Japanese scientists are alarmed when unidentified flying objects appear over Tokyo. The extraterrestrials have actually travelled across space to warn Earth’s inhabitants about the threat of a devastating collision with another planet. But because the aliens look like giant monsters to the Earthlings, panic ensues and first contact fails. It is not until one of them assumes the shape of a popular Japanese pop star that the scientists listen. Apparently, however, it is now too late. Even atomic weapons cannot change the planet’s course ... Extraterrestrials as giant starfish! The man responsible for endowing the aliens with this eccentric form was avant-garde artist Tarō Okamoto (1911–1996), who had been influenced in his youth by the French Surrealists. He was also responsible for the colour palette of this first “tokusatsu-eiga” (special-effects film) in colour. Even more notable than the intense red force of the approaching planet and the havoc it wreaks, however, was the film’s positive characterisation of the extraterrestrials, and its confidence in the redemptive power of atom bombs – just a decade after they were dropped on Hiroshima and Nagasaki.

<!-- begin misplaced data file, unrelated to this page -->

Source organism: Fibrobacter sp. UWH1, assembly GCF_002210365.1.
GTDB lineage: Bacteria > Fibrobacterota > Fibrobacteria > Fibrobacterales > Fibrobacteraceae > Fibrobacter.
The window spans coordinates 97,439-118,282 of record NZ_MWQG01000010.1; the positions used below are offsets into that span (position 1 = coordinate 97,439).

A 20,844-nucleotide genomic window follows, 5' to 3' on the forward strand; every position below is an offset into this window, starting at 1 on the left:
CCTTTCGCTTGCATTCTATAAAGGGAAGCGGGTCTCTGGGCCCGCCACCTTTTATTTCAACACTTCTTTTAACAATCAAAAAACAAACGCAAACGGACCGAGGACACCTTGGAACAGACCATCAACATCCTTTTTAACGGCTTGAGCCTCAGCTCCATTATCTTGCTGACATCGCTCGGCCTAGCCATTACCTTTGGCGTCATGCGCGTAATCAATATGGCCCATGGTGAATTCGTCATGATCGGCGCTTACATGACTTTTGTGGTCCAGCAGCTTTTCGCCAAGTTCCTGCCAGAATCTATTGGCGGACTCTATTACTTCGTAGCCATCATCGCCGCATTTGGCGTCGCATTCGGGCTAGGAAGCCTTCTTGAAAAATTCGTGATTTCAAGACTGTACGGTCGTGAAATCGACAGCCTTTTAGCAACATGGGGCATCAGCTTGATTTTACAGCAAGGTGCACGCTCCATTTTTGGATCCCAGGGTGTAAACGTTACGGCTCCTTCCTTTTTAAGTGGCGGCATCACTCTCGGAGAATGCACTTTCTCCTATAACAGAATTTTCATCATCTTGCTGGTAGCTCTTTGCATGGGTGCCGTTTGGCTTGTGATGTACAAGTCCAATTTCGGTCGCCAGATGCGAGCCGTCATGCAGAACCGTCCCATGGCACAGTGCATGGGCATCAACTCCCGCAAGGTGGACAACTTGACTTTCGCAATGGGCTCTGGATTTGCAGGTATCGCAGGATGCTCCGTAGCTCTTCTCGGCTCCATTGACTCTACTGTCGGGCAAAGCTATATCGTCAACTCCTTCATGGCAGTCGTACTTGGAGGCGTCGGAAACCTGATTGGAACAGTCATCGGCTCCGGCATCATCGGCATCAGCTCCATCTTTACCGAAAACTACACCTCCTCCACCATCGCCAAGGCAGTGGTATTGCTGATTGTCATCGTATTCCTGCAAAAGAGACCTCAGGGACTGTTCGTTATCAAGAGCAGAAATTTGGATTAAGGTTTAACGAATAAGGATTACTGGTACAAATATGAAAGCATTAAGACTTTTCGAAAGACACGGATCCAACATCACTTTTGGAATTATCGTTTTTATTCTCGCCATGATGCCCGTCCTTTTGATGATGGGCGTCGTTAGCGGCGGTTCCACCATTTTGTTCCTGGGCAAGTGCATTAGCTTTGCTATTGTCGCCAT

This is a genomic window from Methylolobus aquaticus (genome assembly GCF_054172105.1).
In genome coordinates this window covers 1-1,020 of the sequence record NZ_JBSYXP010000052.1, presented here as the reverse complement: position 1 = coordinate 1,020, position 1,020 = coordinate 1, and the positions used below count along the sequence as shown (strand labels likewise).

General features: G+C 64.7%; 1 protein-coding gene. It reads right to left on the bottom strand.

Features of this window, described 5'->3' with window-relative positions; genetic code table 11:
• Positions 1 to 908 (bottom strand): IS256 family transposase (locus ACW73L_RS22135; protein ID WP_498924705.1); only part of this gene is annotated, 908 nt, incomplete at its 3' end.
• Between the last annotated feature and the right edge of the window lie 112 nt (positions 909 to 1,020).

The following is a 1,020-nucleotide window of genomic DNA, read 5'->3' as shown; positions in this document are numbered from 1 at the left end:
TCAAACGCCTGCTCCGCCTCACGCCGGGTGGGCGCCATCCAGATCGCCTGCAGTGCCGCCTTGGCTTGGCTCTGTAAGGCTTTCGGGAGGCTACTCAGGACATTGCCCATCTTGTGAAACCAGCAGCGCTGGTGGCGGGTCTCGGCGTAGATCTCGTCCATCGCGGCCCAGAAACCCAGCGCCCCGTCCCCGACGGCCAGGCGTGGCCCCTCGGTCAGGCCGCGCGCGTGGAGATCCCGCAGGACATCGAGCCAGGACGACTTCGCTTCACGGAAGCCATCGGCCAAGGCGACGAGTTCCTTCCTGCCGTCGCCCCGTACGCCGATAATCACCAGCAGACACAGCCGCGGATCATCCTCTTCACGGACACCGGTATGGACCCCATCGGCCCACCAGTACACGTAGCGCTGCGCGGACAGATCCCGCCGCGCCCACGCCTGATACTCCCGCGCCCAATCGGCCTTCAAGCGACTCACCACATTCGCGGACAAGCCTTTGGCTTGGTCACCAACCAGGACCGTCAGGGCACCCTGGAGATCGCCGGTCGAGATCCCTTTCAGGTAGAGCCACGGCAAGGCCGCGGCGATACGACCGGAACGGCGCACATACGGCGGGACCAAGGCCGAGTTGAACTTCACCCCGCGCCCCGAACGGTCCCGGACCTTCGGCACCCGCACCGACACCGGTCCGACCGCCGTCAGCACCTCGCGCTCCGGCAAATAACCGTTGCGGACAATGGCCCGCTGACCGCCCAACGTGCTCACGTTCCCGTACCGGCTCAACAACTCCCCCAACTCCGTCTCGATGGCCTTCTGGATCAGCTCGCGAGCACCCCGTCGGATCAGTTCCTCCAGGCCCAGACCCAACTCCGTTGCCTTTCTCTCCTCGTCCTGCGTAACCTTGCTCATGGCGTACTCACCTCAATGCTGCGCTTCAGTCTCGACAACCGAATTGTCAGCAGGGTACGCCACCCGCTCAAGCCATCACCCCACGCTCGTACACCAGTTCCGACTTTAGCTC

87’ · Colour · 35 mm
Keizō KawasakiToyomi KaritaBin YagisawaShōzō NanbuBontarō MiakeMieko NagaiKiyoko HiraiIsao Yamagata
Copy: A collection of National Film Center, The National Museum of Modern Art, Tokyo